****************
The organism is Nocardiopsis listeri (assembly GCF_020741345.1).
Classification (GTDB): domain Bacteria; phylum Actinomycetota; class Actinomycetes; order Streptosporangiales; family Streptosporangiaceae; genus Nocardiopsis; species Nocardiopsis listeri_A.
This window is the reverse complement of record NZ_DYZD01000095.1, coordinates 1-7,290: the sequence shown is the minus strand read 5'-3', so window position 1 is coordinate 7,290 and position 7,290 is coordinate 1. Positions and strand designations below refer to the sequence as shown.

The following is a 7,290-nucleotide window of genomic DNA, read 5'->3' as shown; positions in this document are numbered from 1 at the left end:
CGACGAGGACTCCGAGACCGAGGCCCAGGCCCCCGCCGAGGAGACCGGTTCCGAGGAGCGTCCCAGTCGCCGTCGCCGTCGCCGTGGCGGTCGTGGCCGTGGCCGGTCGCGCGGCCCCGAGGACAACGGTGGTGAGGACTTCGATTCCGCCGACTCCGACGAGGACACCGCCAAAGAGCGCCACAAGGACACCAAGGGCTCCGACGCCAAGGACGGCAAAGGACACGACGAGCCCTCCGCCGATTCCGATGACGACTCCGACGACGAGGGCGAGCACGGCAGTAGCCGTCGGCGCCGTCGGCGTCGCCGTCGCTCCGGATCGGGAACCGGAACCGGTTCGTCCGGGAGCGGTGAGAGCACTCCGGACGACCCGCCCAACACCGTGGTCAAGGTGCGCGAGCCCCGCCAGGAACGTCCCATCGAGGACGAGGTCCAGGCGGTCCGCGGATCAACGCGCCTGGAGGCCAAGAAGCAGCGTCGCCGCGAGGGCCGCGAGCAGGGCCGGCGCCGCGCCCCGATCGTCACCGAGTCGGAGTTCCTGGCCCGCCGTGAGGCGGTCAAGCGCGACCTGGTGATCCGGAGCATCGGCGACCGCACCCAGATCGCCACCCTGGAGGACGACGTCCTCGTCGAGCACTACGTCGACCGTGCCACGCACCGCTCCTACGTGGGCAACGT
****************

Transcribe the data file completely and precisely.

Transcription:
The organism is Nocardiopsis listeri (assembly GCF_020741345.1).
Classification (GTDB): domain Bacteria; phylum Actinomycetota; class Actinomycetes; order Streptosporangiales; family Streptosporangiaceae; genus Nocardiopsis; species Nocardiopsis listeri_A.
This window is the reverse complement of record NZ_DYZD01000095.1, coordinates 1-7,290: the sequence shown is the minus strand read 5'-3', so window position 1 is coordinate 7,290 and position 7,290 is coordinate 1. Positions and strand designations below refer to the sequence as shown.

The following is a 7,290-nucleotide window of genomic DNA, read 5'->3' as shown; positions in this document are numbered from 1 at the left end:
CGACGAGGACTCCGAGACCGAGGCCCAGGCCCCCGCCGAGGAGACCGGTTCCGAGGAGCGTCCCAGTCGCCGTCGCCGTCGCCGTGGCGGTCGTGGCCGTGGCCGGTCGCGCGGCCCCGAGGACAACGGTGGTGAGGACTTCGATTCCGCCGACTCCGACGAGGACACCGCCAAAGAGCGCCACAAGGACACCAAGGGCTCCGACGCCAAGGACGGCAAAGGACACGACGAGCCCTCCGCCGATTCCGATGACGACTCCGACGACGAGGGCGAGCACGGCAGTAGCCGTCGGCGCCGTCGGCGTCGCCGTCGCTCCGGATCGGGAACCGGAACCGGTTCGTCCGGGAGCGGTGAGAGCACTCCGGACGACCCGCCCAACACCGTGGTCAAGGTGCGCGAGCCCCGCCAGGAACGTCCCATCGAGGACGAGGTCCAGGCGGTCCGCGGATCAACGCGCCTGGAGGCCAAGAAGCAGCGTCGCCGCGAGGGCCGCGAGCAGGGCCGGCGCCGCGCCCCGATCGTCACCGAGTCGGAGTTCCTGGCCCGCCGTGAGGCGGTCAAGCGCGACCTGGTGATCCGGAGCATCGGCGACCGCACCCAGATCGCCACCCTGGAGGACGACGTCCTCGTCGAGCACTACGTCGACCGTGCCACGCACCGCTCCTACGTGGGCAACGT